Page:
6. 6. Chemistry The nucleus of Cephalosporins, 7- aminocephalosporanic acid bears a close resemblance to 6-aminopencillanic acid. The core of the basic cephalosporin molecule consists of a two ring system which includes a β-lactam ring condensed with dihydrothiazine ring. The core itself can also be referred to as 7- aminocephalosporanic acid which can be derived by hydrolysis from the natural compound Cephalosporin C.
  7. 7. Chemical compounds containing this core are relatively stable to acid hydrolysis and tolerance to β- lactamases. Cephalosporin C ring structure contains a side-chain.
  8. 8. Modification of side chains on the relevant positions has been used to create a whole new class of cephalosporin antibiotics. Modification of side-chains at position 7 of the lactam ring seems to affect the antibacterial activity while position 3 of the dihydrothiazine ring alters pharmacokinetic properties and receptor binding affinity.
  9. 9. Mechanism of Action Cephalosporins exert bactericidal effect in manner similar to that of Penicillins. Binding to specific PBPs Inhibition of cell wall synthesis by inhibiting transpeptidation of Peptidoglycan Activation of Autolytic enzymes Autolysins or Murein Hydrolases
  10. 10. Classification Cephalosporins can be classified into four major groups or generations, depending mainly on the spectrum of antimicrobial activity. Recently, Fifth generation cephalosporins were developed in the lab to specifically target against resistant strains of bacteria particularly Methicillin Resistance Staphlococcus Aureus (MRSA).
  11. 11. 1st Generation Cephalosporins The agents included in this group have good activity against gram-positive cocci, such as pneumococci, streptococci and staphylococci but not active against methicillin resistant strains of staphylococci, and relatively modest activity against gram-negative microorganisms (E.Coli and Klebsiella pnumoniae).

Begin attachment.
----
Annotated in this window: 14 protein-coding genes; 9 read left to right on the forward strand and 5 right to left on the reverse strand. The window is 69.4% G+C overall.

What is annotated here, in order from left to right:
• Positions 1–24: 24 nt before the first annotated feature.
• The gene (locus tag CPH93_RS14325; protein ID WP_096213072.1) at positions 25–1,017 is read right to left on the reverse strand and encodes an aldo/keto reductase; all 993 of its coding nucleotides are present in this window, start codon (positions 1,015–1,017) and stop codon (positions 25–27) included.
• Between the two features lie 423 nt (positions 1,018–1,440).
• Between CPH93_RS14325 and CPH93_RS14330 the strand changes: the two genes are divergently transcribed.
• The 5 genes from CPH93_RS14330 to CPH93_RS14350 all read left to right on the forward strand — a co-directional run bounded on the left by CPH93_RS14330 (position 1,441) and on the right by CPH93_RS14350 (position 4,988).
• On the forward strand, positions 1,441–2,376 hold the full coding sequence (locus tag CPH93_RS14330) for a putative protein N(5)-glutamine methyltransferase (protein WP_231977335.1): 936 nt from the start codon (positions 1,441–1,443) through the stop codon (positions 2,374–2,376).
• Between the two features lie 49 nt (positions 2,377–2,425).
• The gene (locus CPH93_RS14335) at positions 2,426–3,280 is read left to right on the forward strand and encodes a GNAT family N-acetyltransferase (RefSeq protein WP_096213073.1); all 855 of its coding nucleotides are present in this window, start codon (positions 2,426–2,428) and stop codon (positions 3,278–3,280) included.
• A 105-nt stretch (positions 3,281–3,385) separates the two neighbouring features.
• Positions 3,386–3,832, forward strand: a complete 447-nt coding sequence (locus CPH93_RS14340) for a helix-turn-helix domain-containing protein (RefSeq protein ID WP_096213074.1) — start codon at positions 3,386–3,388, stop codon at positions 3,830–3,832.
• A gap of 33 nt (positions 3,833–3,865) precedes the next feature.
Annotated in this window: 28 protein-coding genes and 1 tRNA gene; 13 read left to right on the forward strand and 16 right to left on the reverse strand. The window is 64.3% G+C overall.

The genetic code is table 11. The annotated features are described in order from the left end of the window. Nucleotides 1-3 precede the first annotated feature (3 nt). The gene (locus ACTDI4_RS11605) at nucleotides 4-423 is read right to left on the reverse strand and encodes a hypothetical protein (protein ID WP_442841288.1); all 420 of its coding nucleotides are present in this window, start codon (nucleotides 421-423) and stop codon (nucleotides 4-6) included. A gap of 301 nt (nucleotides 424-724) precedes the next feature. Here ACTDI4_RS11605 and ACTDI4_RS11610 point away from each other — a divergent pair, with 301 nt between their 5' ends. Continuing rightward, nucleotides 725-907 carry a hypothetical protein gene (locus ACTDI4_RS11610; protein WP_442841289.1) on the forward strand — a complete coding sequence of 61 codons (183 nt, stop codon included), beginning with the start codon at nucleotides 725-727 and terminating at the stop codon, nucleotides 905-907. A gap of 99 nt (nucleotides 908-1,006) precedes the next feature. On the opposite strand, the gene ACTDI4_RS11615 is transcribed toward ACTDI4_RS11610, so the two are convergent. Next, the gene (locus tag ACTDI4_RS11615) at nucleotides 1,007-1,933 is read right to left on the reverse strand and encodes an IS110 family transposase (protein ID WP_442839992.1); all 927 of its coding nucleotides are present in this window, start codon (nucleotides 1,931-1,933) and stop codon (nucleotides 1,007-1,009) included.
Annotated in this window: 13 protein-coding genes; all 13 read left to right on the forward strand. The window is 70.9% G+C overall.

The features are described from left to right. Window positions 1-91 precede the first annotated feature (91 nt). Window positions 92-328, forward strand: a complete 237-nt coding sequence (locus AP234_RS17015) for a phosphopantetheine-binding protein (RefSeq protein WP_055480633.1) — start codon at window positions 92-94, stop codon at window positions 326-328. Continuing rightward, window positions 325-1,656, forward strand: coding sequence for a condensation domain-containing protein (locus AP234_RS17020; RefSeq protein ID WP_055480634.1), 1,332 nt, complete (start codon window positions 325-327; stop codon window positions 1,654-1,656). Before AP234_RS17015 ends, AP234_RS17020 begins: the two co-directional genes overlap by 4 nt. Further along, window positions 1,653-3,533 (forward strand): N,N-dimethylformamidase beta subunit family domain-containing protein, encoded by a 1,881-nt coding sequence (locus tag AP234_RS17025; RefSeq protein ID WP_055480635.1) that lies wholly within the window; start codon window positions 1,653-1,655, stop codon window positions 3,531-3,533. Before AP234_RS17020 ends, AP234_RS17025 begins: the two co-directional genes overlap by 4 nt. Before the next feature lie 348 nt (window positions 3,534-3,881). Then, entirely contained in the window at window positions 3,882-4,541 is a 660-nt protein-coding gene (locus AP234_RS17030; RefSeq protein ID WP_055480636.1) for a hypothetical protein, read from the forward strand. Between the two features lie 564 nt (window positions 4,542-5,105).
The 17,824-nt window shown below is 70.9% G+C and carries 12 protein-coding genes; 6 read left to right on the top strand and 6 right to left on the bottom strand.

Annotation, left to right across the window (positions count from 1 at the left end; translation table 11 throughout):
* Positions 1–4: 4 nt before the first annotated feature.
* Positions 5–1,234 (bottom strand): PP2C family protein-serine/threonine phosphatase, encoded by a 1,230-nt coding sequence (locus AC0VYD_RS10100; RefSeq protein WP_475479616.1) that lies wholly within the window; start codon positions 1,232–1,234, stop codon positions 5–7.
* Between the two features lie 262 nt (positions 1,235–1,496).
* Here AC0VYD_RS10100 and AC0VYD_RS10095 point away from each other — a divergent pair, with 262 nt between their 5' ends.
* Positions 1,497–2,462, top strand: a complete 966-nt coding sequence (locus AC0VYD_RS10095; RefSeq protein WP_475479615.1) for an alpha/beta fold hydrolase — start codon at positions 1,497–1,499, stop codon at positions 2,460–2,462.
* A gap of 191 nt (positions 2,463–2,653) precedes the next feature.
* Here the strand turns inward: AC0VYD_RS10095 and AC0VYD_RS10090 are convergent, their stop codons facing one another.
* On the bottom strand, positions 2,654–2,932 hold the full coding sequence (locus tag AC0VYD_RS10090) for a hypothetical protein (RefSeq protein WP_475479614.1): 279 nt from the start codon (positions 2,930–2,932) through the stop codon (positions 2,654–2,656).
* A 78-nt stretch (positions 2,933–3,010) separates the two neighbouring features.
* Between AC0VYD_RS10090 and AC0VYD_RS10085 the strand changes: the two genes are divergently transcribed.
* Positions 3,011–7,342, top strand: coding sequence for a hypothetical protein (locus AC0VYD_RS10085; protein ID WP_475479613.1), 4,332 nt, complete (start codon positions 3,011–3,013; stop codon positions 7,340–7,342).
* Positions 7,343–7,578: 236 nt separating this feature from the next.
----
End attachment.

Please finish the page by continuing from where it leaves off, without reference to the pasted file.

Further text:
12. 12. 1st generation Cephalosporins include: Cefazolin (IV/IM) Cefadroxil (PO) Cephalexin (PO) Cephalothin (IV/IM) Cephapirin (IV/IM) Cephradine (PO)
  13. 13. 2nd Generation Cephalosporins These compounds show modest activity against gram-positive bacteria (less active than 1st generation drugs) and display greater activity against gram-negative microorganisms including Haemophilus influenza, some Enterobacter and Neisseria Species.
  14. 14. In comparison to 1st generation, they have some what increased activity against gram- negative bacteria but this activity is much less than the activity of 3rd generation compounds.
  15. 15. The drugs included in this class are: Cefaclor (PO) Cefamandole (IV/IM) Cefonicid (IM/IV) Cefuroxime (IV/IM/PO) Cefprozil (PO) Loracarbef (PO) Ceforanide (IM/IV)
  16. 16. 3rd Generation Cephalosporins Though greatly inferior to 1st generation cephalosporins in regard to their activity against gram-positive cocci, the 3rd generation cephalosporins exhibit much more activity against gram-negative bacilli, most other enteric organisms and β- lactamase producing strains of Haemophilus and Neisseria.
  17. 17. Drugs of this group have superiority over the other two generation in having ability to reach CNS (cross BBB). They include: Cefoperazone (IV/IM) Cefotaxime (IV/IM) Ceftriaxone (IV/IM) Cefixime (PO) Ceftazidime (IV/IM) Moxalactam (IM/IV)
  18. 18. 4th Generation Cephalosporins They have an extended spectrum of activity as compared to the 3rd generation and have increased stability from hydrolysis by β- lactamases.
  19. 19. Aerobic gram-negative bacilli resistant to 3rd generation cephalosporins can be successfully treated with 4th generation drugs. Drugs included in this class are: Cefepime (IV) Cefpirome (IV) Cefozopran (IV)
  20. 20. 5th Generation Cephalosporins These 5th generation cephalosporins are active against Methicillin resistant staphylococci. Agents under this class include: Ceftaroline Fosamil (IV) Ceftobiprole (IV)  Ceftolozane